Conference: The British Association for Victorian Studies (BAVS) 2019
Dates: 28–30 August 2019
Venue: Dalhousie, University of Dundee and various locations such as City Chambers, Verdant Works, The McManus and Chamber East
Attendance: 272 from 14 countries, contributing over £332,446.00 to the local economy over 3 days
Dr Daniel Cook
Prof Kirstie Blair
Conference website: https://www.conventiondundeeandangus.co.uk/attending/conferences/bavs2019
Images: CLICK HERE
Dundee delivers a distinctive blend for Victorian historians
People, place and history came together when the British Association for Victorian Studies (BAVS) welcomed over 270 academics from 14 different countries to Dundee.
A collaboration between the University of Dundee and the Scottish Centre for Victorian and Neo-Victorian Studies resulted in the BAVS conference coming to Scotland for only the second time in its history.
Dundee’s own Victorian heritage was interwoven into the syllabus, through the choice of topics, panels and venues that related to the conference theme, Victorian Renewals.
There was a strong feeling that meaningful connections with Dundee’s Victorian past made a positive impact on the overall experience.
The Verdant Works which tells the stories of Dundee’s industrial textile heritage within the atmospheric setting of a refurbished mill was lauded as a choice location for a plenary session and drinks reception. The McManus art gallery and museum - a Victorian gothic building that has been at the heart of culture for Dundee since 1867 – was another favourite choice, with delegates gathering there for a private viewing and reception.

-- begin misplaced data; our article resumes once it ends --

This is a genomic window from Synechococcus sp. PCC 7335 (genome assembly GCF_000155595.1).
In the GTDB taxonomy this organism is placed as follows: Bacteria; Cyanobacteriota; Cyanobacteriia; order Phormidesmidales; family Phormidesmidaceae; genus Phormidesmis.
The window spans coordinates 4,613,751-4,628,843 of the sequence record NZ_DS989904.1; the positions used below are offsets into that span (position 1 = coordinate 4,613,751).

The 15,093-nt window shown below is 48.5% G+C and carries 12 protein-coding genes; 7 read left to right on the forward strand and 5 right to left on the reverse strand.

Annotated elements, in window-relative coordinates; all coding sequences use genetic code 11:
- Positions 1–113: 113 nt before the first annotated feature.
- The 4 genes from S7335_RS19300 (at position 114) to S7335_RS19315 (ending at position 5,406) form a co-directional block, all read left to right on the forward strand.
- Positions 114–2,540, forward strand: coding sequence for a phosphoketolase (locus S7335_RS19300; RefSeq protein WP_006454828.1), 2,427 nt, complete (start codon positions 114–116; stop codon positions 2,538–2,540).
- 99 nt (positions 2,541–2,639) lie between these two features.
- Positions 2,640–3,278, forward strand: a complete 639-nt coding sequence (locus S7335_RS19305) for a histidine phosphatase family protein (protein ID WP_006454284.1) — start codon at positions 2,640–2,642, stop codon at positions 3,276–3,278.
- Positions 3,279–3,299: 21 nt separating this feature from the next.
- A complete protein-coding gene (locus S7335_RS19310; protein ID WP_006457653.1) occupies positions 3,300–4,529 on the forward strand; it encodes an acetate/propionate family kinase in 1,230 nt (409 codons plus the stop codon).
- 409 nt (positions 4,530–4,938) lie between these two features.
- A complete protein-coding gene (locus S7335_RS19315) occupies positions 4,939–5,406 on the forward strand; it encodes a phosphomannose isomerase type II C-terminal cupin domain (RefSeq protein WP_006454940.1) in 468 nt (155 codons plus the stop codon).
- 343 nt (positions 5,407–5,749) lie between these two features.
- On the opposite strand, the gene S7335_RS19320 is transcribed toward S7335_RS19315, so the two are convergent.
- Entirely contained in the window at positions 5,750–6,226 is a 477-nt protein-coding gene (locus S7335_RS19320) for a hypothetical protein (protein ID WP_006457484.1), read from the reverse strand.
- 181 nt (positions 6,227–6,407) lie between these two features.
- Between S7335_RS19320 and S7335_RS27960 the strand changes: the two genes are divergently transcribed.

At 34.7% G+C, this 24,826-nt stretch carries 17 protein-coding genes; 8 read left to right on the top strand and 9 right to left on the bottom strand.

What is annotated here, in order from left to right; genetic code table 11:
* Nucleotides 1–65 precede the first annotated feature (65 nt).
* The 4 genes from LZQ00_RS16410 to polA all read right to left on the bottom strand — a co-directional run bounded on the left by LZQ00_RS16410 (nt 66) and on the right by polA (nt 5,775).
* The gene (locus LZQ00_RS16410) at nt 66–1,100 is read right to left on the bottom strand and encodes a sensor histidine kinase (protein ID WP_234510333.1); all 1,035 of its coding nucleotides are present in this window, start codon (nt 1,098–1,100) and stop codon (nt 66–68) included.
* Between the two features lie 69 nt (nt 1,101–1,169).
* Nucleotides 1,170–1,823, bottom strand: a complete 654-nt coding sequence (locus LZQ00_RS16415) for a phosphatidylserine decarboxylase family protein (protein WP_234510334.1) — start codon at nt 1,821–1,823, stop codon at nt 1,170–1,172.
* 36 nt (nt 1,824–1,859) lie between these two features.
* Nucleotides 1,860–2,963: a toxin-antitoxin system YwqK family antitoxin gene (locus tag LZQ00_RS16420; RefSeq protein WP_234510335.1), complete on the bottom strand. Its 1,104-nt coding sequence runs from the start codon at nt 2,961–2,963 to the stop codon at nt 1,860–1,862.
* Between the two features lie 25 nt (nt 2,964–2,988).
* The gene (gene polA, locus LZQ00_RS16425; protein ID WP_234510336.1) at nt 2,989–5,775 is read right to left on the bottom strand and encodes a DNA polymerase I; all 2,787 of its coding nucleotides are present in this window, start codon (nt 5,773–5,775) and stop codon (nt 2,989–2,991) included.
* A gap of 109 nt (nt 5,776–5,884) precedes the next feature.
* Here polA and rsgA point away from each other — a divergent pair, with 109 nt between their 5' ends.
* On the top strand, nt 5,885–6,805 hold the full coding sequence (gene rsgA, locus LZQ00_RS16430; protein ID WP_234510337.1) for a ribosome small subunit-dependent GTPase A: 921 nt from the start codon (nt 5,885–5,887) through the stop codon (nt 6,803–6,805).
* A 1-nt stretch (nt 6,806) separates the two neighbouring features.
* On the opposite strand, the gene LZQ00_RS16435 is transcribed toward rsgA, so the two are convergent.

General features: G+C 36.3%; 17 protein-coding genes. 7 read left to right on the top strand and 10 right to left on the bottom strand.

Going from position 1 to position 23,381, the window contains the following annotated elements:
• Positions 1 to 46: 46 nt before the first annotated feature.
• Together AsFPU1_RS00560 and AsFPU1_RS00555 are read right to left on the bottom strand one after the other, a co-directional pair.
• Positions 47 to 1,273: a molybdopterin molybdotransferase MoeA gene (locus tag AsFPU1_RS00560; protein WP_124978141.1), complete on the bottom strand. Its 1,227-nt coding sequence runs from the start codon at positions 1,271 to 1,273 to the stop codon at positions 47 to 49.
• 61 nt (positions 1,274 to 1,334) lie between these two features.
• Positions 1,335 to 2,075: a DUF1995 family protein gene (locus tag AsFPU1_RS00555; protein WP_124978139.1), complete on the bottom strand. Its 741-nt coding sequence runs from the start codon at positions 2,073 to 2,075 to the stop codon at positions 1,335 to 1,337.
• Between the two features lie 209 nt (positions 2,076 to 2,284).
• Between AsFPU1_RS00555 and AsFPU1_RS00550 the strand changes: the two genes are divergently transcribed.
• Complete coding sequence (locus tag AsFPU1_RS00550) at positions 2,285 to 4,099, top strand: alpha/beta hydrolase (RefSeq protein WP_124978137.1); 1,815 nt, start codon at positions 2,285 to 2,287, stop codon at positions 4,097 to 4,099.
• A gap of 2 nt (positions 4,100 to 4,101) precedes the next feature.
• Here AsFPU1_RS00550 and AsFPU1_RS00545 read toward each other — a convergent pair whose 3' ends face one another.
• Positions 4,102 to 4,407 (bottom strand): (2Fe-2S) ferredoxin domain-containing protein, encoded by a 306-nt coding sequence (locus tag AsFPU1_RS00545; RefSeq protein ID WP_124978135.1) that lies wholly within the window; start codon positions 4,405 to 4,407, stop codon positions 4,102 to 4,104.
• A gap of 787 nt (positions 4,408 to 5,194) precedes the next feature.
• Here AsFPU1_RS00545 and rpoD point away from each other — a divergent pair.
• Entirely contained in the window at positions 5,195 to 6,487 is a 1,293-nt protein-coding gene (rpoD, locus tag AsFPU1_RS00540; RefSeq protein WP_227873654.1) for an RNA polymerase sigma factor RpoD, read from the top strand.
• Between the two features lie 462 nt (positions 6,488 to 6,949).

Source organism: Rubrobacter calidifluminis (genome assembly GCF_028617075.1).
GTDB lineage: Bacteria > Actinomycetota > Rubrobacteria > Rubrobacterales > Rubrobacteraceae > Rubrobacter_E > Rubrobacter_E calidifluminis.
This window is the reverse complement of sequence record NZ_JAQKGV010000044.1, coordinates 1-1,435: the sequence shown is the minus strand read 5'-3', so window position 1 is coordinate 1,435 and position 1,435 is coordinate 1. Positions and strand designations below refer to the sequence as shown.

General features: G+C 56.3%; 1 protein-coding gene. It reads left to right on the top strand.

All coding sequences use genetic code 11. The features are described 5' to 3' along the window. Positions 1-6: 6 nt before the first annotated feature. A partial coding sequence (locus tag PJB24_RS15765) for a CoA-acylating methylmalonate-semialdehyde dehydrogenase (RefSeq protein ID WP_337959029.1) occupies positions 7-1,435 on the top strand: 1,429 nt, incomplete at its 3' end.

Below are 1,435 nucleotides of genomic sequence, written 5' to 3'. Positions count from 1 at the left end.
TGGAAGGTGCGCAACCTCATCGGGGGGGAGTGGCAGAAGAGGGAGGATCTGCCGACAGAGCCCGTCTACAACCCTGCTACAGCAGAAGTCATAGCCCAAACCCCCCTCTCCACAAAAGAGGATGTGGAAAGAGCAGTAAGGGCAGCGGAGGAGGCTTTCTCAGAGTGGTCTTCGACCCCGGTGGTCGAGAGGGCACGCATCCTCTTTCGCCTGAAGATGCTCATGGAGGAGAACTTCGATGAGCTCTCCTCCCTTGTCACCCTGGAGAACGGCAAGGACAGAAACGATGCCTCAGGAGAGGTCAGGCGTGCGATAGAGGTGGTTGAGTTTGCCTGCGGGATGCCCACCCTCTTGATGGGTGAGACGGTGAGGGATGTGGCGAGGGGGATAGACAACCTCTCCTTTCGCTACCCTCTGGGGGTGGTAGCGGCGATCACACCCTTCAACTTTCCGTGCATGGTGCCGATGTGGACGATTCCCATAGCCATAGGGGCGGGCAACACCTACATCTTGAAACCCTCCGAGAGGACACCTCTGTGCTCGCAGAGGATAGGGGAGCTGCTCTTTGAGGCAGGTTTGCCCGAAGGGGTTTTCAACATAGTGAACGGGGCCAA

In a city famous for its journalistic heritage, it was hardly surprising that literature and print featured. The world’s longest running women’s weekly magazine, The People’s Friend, which celebrated its 150th birthday last year, was the theme of a panel discussion, with other aspects of Victorian Dundee, included Tay Bridge Disaster, Dickens and Dundee and the political temperature of the city also scrutinised.
Much of the content demonstrated that the themes of Victorian studies remain relevant in the 21st Century, like a sweet eating nation, sex and gender, women’s bodies, and cocaine nations.
Content was described as “relevant to research”, with “high quality papers and panels”, generating “fruitful discussions”, “compelling evidence” on “brilliant” and “relevant” themes by attendees.
Joint conference chair Professor Kirstie Blair said: “Dundee was selected for the conference because of the combination of new and exciting developments going on there, such as the V&A, and its important Victorian heritage.
“We knew that delegates would enjoy experiencing places like Verdant Works and the McManus and that the conference would tie in well with Dundee’s history. Dundee is also easily walkable and has the advantage of a centrally located university campus. The conference has only been held in Scotland once before, in 2010, when it was at the University of Glasgow.
“A lot of delegates commented that conference panels did tie in with Dundee and Scotland and that this was the most ‘Scottish’ BAVS conference, which was true and deliberately planned.
“The conference enabled further links between Victorian studies and Scottish studies by involving people who would define themselves as working in one or the other of these areas, and there are many parallels with present day concerns.”
Feedback in statistics...
95% said the conference programme, and the overall organisation, was very good or good.